Consider it a brief against scientific materialism. Yes, Philip Johnson has done it in his case against Darwinism. So, in different ways and quite effectively, have Michael Behe and William Dembski and a host of others. The new thing that Barr (for the record, professor of physics at the University of Delaware and frequent contributor to First Things
) brings to the table is an easy comprehensiveness in his critique, and written, as the publisher rightly claims, ''in the best tradition of science for the non-physicist or non-mathematician.'' Barr with rigorous fairness describes the motives and content of the materialists' position, then proceeds through the remainder of the book to describe developments in modern physics and cosmology that tend toward the dismantling of that position: the evidence for the Big Bang and a discrete beginning to the physical universe, the impact of recent discoveries concerning the physical world combined with the argument from design and beauty for a Creator, the Anthropic argument, observations concerning the differences between human and artificial intelligence, and reflections on quantum physics. Though he may not have meant it as such, Barr has given us apologetics in the very best sense: sound rational argument that lends itself to the New Testament definition of the word, ''a reason for the hope within us.''
An Eighth Day View:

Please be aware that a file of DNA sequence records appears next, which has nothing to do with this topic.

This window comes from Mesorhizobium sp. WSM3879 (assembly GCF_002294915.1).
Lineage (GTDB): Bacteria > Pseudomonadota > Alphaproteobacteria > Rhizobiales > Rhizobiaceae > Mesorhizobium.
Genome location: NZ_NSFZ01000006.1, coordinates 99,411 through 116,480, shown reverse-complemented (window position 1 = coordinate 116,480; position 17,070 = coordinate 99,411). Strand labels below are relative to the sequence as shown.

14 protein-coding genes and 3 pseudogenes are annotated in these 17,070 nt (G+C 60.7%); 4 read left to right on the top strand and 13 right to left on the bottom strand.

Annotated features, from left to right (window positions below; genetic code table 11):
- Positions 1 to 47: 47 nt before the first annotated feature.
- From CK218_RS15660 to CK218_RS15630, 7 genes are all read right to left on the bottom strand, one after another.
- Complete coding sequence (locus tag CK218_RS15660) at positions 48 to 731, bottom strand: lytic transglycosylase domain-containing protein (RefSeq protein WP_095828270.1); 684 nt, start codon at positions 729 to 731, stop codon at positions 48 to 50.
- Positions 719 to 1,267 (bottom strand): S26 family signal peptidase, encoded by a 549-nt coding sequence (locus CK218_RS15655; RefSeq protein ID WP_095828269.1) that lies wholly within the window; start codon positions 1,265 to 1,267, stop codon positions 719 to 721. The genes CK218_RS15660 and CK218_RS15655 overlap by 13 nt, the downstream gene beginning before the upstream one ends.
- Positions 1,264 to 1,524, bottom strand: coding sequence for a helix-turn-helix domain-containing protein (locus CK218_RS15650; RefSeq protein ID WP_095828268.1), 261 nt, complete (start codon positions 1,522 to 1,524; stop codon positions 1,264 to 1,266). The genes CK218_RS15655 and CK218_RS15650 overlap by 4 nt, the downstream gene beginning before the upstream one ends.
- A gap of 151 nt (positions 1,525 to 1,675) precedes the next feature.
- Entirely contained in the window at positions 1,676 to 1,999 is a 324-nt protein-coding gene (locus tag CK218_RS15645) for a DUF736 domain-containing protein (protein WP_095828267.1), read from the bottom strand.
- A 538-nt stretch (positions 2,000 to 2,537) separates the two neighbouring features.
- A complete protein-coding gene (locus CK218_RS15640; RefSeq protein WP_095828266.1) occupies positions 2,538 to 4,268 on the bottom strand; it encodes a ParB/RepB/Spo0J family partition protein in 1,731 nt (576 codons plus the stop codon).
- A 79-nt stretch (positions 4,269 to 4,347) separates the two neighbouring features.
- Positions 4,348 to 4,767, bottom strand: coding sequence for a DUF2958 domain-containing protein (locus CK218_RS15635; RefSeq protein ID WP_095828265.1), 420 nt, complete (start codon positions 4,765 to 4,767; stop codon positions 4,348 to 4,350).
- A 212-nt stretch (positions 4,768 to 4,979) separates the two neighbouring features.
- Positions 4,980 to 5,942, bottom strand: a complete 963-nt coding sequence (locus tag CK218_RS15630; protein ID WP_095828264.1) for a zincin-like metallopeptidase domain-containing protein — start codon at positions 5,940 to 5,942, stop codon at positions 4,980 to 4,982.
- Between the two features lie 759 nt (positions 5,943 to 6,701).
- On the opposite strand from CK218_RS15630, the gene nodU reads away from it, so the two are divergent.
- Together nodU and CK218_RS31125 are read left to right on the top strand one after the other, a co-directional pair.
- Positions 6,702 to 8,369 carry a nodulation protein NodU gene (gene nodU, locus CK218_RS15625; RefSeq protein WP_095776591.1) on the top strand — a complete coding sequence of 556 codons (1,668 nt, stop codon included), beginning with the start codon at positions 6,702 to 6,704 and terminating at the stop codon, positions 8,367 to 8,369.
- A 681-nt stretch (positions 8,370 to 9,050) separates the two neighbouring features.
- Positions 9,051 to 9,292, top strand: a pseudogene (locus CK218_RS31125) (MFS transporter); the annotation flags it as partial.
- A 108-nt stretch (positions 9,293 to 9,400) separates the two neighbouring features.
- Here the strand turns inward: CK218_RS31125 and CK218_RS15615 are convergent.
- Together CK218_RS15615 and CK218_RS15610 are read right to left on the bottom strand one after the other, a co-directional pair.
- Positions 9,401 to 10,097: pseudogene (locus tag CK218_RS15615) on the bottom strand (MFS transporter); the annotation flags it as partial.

A considerable amount of public debate and media print has been devoted to the "war between science and religion." In his accessible and eminently readable new book, Stephen M. Barr demonstrates that what is really at war with religion is not science itself, but a philosophy called scientific materialism. "Modern Physics and Ancient Faith" argues that the great discoveries of modern physics are more compatible with the central teachings of Christianity and Judaism about God, the cosmos, and the human soul than with the atheistic viewpoint of scientific materialism.Scientific materialism grew out of scientific discoveries made from the time of Copernicus up to the beginning of the twentieth century. These discoveries led many thoughtful people to the conclusion that the universe has no cause or purpose, that the human race is an accidental by-product of blind material forces, and that the ultimate reality is matter itself. Barr contends that the revolutionary discoveries of the twentieth century run counter to this line of thought. He uses five of these discoveries--the Big Bang theory, unified field theories, anthropic coincidences, Godel's Theorem in mathematics, and quantum theory--to cast serious doubt on the materialist's view of the world and to give greater credence to Judeo-Christian claims about God and the universe. Written in clear language, Barr's rigorous and fair text explains modern physics to general readers without oversimplification. Using the insights of modern physics, he reveals that modern scientific discoveries and religious faith are deeply consonant. Anyone with an interest in science and religion will find "Modern Physics and Ancient Faith" invaluable. "A modern physicist who writes with extraordinary clarity and verve, and is familiar with the intellectual arguments long used by the ancient faiths, Stephen Barr gives a brilliant defense of the integrity of science in the teeth of its most powerful modern bias, by telling the exciting story of the rise, complacency, and fall of scientific materialism. As his story crackles along, and just at the point of reaching really difficult concepts, he has a knack for inventing illustrations that make one's inner light bulbs flash again and again." --Michael Novak, Winner of the 1994 Templeton Prize for Progress in Religion "Barr has produced a brilliant and authoritative defense of Biblical faith in the light of contemporary science. He perceives a serious conflict, not between modern physics and ancient faith, but between religion and materialism. I know of no other book that makes the case against materialism so lucidly, honestly, and deftly." --Owen Gingerich, Harvard-Smithsonian Center for Astrophysics "Written from the viewpoint of an accomplished physicist, this book is an invaluable contribution to the growing interest in the relationship between science and religion. The arguments are rigorously logical and the documentation is excellent." --Robert Scherrer, Ohio State University